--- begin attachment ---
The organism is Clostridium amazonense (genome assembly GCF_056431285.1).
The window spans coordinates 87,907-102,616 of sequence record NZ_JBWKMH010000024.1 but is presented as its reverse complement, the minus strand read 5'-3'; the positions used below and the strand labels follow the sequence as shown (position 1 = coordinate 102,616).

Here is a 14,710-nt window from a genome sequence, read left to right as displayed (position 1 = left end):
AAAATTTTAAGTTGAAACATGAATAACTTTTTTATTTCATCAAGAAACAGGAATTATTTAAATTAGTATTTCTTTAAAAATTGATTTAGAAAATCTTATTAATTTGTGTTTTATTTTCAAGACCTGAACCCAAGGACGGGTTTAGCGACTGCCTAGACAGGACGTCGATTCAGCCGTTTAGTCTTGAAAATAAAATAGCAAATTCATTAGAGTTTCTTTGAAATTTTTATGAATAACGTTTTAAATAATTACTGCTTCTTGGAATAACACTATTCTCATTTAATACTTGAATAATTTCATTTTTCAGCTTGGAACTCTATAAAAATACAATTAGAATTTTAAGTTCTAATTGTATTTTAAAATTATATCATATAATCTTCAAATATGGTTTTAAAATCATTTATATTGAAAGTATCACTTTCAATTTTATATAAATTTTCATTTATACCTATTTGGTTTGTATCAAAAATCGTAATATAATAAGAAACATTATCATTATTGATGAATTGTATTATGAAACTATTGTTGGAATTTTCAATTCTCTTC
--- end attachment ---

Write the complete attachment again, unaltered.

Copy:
The organism is Clostridium amazonense (genome assembly GCF_056431285.1).
The window spans coordinates 87,907-102,616 of sequence record NZ_JBWKMH010000024.1 but is presented as its reverse complement, the minus strand read 5'-3'; the positions used below and the strand labels follow the sequence as shown (position 1 = coordinate 102,616).

Here is a 14,710-nt window from a genome sequence, read left to right as displayed (position 1 = left end):
AAAATTTTAAGTTGAAACATGAATAACTTTTTTATTTCATCAAGAAACAGGAATTATTTAAATTAGTATTTCTTTAAAAATTGATTTAGAAAATCTTATTAATTTGTGTTTTATTTTCAAGACCTGAACCCAAGGACGGGTTTAGCGACTGCCTAGACAGGACGTCGATTCAGCCGTTTAGTCTTGAAAATAAAATAGCAAATTCATTAGAGTTTCTTTGAAATTTTTATGAATAACGTTTTAAATAATTACTGCTTCTTGGAATAACACTATTCTCATTTAATACTTGAATAATTTCATTTTTCAGCTTGGAACTCTATAAAAATACAATTAGAATTTTAAGTTCTAATTGTATTTTAAAATTATATCATATAATCTTCAAATATGGTTTTAAAATCATTTATATTGAAAGTATCACTTTCAATTTTATATAAATTTTCATTTATACCTATTTGGTTTGTATCAAAAATCGTAATATAATAAGAAACATTATCATTATTGATGAATTGTATTATGAAACTATTGTTGGAATTTTCAATTCTCTTC